@theretreatyork5 July 2020
Happy 72nd birthday to our incredible @NHSEngland 📸 and a huge thank you to all the staff and volunteers that have worked selflessly during unprecedented time 👏👏 #clapforNHS #NHSBirthday #NHSheroes https://t.co/eammu5BrTc
The Retreat’s newest member of staff is Dr Richard Dearden who joins our Autism Service for Children and Young People as a Clinical Psychologist.
Richard comes to us from Wakefield Child and Adolescent Mental Health Services (CAMHS) and Community Paediatrics where he spent over four years contributing to the autism assessment process and working with young people who experience a range of mental health difficulties. Prior to this, he gained a Doctorate in Clinical Psychology from the University of Hull.
His role here will involve overseeing and establishing The Retreat’s new Children and Young People’s Autism Assessment Service. Richard will be joining a multidisciplinary team of Psychiatrists, Clinical Psychologists and Speech and Therapists who will work together to support young people and their families through the assessment and diagnosis process for possible autism. He brings a breadth of experience and his work within the NHS was recognised earlier this year; being awarded ‘Outstanding Clinical Initiative of the Year” for leading significant improvements to clinical processes and waiting times within a Paediatric Autism Assessment Team.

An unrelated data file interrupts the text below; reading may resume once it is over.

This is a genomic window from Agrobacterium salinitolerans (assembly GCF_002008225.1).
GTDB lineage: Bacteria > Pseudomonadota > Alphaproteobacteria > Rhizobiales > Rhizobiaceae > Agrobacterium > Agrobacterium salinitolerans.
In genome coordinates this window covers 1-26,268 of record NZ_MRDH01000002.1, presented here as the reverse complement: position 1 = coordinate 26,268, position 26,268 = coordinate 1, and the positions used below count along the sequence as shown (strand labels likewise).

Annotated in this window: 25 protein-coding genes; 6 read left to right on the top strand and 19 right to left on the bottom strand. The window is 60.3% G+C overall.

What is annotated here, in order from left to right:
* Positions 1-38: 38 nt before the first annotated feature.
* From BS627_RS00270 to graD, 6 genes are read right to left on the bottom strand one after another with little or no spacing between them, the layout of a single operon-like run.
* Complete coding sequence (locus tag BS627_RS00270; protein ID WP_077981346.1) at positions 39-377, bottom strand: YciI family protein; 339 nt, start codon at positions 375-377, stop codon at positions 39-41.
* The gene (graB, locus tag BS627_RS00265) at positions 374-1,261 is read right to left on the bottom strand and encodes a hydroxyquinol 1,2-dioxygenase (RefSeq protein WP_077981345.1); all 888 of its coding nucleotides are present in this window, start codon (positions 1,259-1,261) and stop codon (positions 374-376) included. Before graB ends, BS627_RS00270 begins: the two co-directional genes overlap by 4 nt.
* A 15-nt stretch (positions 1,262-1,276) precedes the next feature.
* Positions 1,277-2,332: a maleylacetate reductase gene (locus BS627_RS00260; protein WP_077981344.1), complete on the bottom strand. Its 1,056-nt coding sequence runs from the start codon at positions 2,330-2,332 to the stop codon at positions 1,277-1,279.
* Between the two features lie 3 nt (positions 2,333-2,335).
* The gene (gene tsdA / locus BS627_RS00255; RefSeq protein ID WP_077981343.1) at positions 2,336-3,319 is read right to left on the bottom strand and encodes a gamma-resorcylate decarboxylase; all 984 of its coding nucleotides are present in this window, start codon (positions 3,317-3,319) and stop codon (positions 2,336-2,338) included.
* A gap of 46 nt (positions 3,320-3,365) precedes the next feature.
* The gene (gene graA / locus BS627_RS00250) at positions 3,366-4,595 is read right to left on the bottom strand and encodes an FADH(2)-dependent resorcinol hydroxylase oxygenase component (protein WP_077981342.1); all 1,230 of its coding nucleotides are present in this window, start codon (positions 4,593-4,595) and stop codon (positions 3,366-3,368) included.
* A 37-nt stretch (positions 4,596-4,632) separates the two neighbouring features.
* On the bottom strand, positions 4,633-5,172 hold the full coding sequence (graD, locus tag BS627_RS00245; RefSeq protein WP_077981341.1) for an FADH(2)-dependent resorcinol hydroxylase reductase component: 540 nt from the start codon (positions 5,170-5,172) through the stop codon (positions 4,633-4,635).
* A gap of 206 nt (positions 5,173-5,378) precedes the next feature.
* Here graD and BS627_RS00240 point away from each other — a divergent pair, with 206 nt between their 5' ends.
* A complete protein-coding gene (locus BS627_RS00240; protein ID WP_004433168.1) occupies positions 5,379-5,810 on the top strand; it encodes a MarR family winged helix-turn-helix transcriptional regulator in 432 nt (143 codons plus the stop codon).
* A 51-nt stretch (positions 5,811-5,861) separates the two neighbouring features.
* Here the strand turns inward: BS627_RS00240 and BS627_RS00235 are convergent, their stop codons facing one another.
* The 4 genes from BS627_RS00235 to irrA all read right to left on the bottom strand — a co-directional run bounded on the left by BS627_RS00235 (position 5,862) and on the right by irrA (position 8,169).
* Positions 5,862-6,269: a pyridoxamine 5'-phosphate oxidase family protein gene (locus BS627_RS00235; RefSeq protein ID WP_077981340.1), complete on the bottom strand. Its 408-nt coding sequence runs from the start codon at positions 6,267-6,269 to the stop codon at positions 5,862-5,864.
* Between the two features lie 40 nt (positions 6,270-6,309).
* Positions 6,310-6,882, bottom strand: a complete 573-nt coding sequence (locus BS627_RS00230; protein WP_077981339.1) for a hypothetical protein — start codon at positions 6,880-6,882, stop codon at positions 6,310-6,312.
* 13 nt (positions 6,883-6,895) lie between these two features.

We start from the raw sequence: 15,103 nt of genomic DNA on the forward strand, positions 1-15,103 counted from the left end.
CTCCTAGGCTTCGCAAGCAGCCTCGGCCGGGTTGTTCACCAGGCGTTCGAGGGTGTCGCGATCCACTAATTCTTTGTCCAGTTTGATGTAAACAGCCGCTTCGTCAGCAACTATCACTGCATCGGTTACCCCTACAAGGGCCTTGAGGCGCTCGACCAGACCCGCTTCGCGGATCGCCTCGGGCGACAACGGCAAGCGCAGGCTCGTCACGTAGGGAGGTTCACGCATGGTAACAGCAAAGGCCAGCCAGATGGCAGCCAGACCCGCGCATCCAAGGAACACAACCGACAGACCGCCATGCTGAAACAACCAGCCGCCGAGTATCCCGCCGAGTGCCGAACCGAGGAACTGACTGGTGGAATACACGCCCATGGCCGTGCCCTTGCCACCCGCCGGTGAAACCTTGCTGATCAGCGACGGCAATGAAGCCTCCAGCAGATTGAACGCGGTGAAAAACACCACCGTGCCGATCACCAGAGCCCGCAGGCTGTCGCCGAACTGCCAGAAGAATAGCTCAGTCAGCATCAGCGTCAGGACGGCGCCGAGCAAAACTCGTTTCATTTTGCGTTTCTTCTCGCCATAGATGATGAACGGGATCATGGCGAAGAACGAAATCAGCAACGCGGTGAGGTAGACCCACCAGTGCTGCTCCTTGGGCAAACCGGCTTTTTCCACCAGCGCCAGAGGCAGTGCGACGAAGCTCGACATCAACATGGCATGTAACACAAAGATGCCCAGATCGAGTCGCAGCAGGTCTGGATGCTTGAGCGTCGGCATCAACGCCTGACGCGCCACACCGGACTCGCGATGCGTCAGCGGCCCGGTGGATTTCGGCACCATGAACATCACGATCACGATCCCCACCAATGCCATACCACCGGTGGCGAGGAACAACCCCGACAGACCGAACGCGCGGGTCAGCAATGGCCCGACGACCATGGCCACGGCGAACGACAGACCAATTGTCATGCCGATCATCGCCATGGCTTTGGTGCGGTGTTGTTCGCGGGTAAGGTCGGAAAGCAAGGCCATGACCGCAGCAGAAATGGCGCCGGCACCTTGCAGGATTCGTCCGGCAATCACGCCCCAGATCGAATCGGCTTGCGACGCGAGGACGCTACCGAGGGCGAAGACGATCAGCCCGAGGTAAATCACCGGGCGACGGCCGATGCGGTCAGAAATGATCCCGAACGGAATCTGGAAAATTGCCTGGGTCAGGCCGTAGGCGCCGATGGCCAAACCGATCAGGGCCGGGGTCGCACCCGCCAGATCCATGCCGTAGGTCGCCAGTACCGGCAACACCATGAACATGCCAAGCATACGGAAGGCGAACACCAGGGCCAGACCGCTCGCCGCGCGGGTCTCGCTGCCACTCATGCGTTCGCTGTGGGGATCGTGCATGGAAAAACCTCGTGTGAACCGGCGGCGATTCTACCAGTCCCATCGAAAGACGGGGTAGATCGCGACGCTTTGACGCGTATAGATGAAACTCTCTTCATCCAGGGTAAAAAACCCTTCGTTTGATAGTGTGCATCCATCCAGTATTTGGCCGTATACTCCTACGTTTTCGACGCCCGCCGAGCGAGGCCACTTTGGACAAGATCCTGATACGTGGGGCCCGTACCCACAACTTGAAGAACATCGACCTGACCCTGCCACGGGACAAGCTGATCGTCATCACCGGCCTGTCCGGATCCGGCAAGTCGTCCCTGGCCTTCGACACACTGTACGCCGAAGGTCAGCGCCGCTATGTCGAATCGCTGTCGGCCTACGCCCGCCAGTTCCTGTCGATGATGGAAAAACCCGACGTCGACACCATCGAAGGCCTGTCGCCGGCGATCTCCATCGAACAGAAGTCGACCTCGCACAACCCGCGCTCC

“I recognise that it’s often been a long journey for families and so it’s a real privilege for me to be part of the assessment process and work together to find an explanation for concerns. Often families have been stuck in a place of confusion or frustration that they are not being heard and bringing a sense of clarity can be really rewarding work.”
“I’m particularly interested in working with young people who have experienced very challenging circumstances during their early life. I think it is important to recognise how these experiences can impact any person’s ability to relate with others and bringing an understanding of this can contribute in helpful ways to discussions about autism.”